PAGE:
After six days Jesus took Peter, James, and John and led them up on a high mountain by themselves to be alone. He was transformed in front of them, and His clothes became dazzling—extremely white as no launderer on earth could whiten them. Elijah appeared to them with Moses, and they were talking with Jesus.
Then Peter said to Jesus, “Rabbi, it’s good for us to be here! Let us make three tabernacles: one for You, one for Moses, and one for Elijah”— because he did not know what he should say, since they were terrified.
A cloud appeared, overshadowing them, and a voice came from the cloud:
This is My beloved Son;
listen to Him!
Then suddenly, looking around, they no longer saw anyone with them except Jesus alone. (Mark 9:2-8)
In this “Transfiguration” we see a perfect representation of the future Rapture. In the original Greek, the word was metamorphothe, which was translated into Latin as Trans Figura, the changing of appearance or of the body itself.
Notice who is present:
- The Godhead, the Father, Son, and Holy Spirit
- The Old Testament believers, represented by Moses as the law-giver and Elijah as the first prophet
- The New Testament believers, represented by Peter, James, and John
The Rapture representation is complete when considering the word Mark uses for the transformation: stilbein. This is the Greek word used for the glistening gleam of burnished brass or gold, or of polished steel, or of the golden glare of the sunlight. This radiance is the natural state of Jesus the Messiah. At the Rapture, we will also shine with this radiance.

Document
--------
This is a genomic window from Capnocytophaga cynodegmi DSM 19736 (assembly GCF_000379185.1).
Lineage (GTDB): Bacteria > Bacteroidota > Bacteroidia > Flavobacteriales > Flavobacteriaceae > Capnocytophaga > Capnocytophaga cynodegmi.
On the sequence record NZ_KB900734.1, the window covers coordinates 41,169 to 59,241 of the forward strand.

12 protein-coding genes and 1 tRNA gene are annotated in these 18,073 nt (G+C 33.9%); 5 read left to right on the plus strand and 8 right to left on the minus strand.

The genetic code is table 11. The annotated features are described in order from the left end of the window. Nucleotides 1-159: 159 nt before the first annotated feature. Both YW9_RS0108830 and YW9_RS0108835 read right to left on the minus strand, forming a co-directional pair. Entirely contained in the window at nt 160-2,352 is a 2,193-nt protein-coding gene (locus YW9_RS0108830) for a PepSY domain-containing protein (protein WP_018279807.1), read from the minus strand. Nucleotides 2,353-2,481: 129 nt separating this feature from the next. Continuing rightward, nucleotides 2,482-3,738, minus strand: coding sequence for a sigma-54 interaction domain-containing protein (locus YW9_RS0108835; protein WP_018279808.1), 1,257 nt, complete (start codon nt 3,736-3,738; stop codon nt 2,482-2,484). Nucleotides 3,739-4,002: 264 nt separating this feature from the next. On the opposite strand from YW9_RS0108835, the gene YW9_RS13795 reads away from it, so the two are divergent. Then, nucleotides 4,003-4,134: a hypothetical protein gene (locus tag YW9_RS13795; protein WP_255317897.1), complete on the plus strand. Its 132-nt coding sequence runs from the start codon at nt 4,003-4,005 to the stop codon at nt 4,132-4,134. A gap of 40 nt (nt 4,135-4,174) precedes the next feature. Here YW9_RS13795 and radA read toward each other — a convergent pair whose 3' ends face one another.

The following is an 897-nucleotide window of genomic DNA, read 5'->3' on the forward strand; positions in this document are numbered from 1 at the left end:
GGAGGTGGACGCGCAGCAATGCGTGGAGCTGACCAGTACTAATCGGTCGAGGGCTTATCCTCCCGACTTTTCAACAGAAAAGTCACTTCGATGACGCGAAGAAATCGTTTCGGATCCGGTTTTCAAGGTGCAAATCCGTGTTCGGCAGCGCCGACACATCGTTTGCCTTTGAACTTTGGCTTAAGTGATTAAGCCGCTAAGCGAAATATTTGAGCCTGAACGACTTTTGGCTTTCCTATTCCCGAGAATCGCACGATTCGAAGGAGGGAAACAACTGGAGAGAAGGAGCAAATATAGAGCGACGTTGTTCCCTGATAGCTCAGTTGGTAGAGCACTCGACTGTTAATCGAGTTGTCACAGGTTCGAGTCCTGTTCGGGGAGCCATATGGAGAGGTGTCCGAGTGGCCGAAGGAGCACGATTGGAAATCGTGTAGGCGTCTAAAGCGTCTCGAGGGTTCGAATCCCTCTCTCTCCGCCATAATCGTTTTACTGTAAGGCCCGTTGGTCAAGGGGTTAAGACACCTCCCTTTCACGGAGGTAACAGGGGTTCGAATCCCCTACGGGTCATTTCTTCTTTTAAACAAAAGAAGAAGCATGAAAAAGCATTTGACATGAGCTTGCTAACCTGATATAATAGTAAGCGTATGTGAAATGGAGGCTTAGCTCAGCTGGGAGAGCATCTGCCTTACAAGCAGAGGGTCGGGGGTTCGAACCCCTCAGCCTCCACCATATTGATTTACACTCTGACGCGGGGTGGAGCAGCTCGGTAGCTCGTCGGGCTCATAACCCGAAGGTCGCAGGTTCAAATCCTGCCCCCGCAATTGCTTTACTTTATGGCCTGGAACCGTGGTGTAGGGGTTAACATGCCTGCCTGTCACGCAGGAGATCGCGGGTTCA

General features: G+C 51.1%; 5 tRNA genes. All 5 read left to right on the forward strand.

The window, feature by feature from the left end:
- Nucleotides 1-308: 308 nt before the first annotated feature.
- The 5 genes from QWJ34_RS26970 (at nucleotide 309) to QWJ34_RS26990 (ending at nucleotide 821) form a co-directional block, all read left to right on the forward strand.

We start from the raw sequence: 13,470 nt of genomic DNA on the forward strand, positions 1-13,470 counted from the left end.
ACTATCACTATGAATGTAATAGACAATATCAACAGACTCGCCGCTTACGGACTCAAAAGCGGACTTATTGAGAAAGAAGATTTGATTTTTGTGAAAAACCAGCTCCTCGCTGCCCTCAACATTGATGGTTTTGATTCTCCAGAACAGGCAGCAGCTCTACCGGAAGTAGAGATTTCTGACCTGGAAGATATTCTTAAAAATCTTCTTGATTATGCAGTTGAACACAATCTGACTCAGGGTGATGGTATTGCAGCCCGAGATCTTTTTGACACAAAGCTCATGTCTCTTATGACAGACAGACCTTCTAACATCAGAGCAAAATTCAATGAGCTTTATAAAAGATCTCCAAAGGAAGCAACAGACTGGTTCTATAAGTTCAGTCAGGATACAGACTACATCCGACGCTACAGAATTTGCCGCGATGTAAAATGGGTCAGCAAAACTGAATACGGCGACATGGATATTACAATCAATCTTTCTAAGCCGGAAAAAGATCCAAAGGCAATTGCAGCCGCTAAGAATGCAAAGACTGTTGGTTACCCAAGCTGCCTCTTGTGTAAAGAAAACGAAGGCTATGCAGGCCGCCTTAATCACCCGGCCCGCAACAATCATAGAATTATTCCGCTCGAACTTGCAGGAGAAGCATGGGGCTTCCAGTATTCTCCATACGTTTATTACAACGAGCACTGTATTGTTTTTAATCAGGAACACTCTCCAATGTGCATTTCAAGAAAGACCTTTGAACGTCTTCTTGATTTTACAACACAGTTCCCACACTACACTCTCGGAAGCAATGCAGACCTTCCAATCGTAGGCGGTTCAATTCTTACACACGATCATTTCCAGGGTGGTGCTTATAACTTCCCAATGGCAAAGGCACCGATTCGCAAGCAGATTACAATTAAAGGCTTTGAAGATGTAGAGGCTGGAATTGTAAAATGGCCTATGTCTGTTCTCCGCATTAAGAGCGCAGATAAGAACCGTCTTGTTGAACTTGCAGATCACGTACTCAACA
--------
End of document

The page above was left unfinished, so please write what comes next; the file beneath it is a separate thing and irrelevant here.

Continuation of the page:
Dear friends, we are God’s children now, and what we will be has not yet been revealed. We know that when He appears, we will be like Him because we will see Him as He is. And everyone who has this hope in Him purifies himself just as He is pure. (1 John 3:2-3)
Since the Transfiguration happened on the last day of the Feast of Tabernacles, Peter made the suggestion of building a tabernacle for each of them. He probably expected that God would usher in the new age, the “Day of the Lord,” during the Feast of Tabernacles.
There are also some who believe that it was likely during the Feast of Tabernacles that Jesus was born. Note that He was born in a shelter:
The dedication of Solomon’s Temple also occurred on the Feast of Tabernacles.
So Solomon and all Israel with him—a very great assembly, from the entrance to Hamath to the Brook of Egypt—observed the festival at that time for seven days. On the eighth day[b] they held a sacred assembly, for the dedication of the altar lasted seven days and the festival seven days. On the twenty-third day of the seventh month he sent the people away to their tents, rejoicing and with happy hearts for the goodness the Lord had done for David, for Solomon, and for His people Israel. (2 Chronicles 7:8-10)
When Jonah finished his preaching against Nineveh, he rested on the Feast of Tabernacles.
Jonah left the city and sat down east of it. He made himself a shelter there and sat in its shade to see what would happen to the city. (Jonah 4:5)
The Feast of Tabernacles appears to be a rehearsal for the Rapture and the End Times. Have you confessed with your mouth and believed in your heart that Jesus is Lord?
On the last and most important day of the festival, Jesus stood up and cried out, “If anyone is thirsty, he should come to Me and drink! The one who believes in Me, as the Scripture has said, will have streams of living water flow from deep within him.” He said this about the Spirit. (John 7:37-39)